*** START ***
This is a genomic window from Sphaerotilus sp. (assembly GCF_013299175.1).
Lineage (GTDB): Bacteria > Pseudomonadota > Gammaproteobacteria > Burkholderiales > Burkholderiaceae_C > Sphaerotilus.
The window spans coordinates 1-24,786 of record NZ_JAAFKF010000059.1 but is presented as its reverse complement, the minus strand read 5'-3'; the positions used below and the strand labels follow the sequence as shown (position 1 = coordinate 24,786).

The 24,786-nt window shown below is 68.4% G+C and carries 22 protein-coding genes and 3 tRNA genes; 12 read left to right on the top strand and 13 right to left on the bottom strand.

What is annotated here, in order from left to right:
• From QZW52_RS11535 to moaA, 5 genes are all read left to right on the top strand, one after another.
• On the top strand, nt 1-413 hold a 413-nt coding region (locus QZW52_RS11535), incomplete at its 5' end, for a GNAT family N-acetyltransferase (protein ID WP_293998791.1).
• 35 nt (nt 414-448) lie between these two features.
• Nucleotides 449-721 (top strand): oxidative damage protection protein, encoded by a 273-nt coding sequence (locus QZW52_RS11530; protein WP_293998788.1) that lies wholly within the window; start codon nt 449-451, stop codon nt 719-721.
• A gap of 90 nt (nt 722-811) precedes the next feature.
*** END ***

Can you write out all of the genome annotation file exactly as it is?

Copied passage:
This is a genomic window from Sphaerotilus sp. (assembly GCF_013299175.1).
Lineage (GTDB): Bacteria > Pseudomonadota > Gammaproteobacteria > Burkholderiales > Burkholderiaceae_C > Sphaerotilus.
The window spans coordinates 1-24,786 of record NZ_JAAFKF010000059.1 but is presented as its reverse complement, the minus strand read 5'-3'; the positions used below and the strand labels follow the sequence as shown (position 1 = coordinate 24,786).

The 24,786-nt window shown below is 68.4% G+C and carries 22 protein-coding genes and 3 tRNA genes; 12 read left to right on the top strand and 13 right to left on the bottom strand.

What is annotated here, in order from left to right:
• From QZW52_RS11535 to moaA, 5 genes are all read left to right on the top strand, one after another.
• On the top strand, nt 1-413 hold a 413-nt coding region (locus QZW52_RS11535), incomplete at its 5' end, for a GNAT family N-acetyltransferase (protein ID WP_293998791.1).
• 35 nt (nt 414-448) lie between these two features.
• Nucleotides 449-721 (top strand): oxidative damage protection protein, encoded by a 273-nt coding sequence (locus QZW52_RS11530; protein WP_293998788.1) that lies wholly within the window; start codon nt 449-451, stop codon nt 719-721.
• A gap of 90 nt (nt 722-811) precedes the next feature.